Providing said neutral, disengaged hand wheel 45 position, the levers 48, 49 are oriented about shaft 19 such that their centerlines are on the line of centers of shaft 19 and pivot 28. When midway of screw 46, then, the crosshead 47 is in a neutral position of disengaement with the levers 48, 49 as lever 21, by its pivot 28, rotates about shaft 19 between the limit or full close-open positions of the valve. Thus when the crosshead 47 is moved in either direction from the neutral position by manipulation of the hand wheel 45, it is brought into bearing or stopping engagement with one or the other opposite ends of the hand wheel lever openings 50.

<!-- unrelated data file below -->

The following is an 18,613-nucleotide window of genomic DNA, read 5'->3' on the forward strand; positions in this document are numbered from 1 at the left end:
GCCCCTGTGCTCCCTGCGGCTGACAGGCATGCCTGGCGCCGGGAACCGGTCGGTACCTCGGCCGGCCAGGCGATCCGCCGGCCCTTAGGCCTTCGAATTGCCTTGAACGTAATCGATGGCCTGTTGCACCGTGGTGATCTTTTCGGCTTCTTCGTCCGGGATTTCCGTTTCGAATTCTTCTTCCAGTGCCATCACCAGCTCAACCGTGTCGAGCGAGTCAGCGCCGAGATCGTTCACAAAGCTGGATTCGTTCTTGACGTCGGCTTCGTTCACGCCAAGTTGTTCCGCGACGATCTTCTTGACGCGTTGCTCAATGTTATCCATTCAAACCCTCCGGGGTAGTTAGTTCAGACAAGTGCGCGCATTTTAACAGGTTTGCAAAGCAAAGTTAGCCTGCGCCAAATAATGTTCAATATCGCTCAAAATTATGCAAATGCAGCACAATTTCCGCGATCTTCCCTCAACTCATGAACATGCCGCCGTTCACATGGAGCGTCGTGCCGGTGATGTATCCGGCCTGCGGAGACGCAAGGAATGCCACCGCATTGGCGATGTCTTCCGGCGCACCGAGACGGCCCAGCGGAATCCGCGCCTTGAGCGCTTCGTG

The manual or hand wheel control hereof will be seen from the foregoing to be continuously connected or ready to use without the requirement of first actuating a clutching mechanism or the like.
The hand wheel 45 is further distinguished by low required rim force, or easy operation, in that it is coupled as described to the input side of the actuator linkage, and hence requires, for its driving of levers 48, 49 to rotate shaft 19, only the same low force as is required of stem 16 to rotate shaft 19.
The hand wheel has been further shown to be bi-directional in operation, from its aforementioned neutral position, and in that to be capable, by virtue of its described input side connecting, of manual manipulation with ease or low force to override whatever plug force, in shifting the valve stem in either direction and including to the full open or full closed position.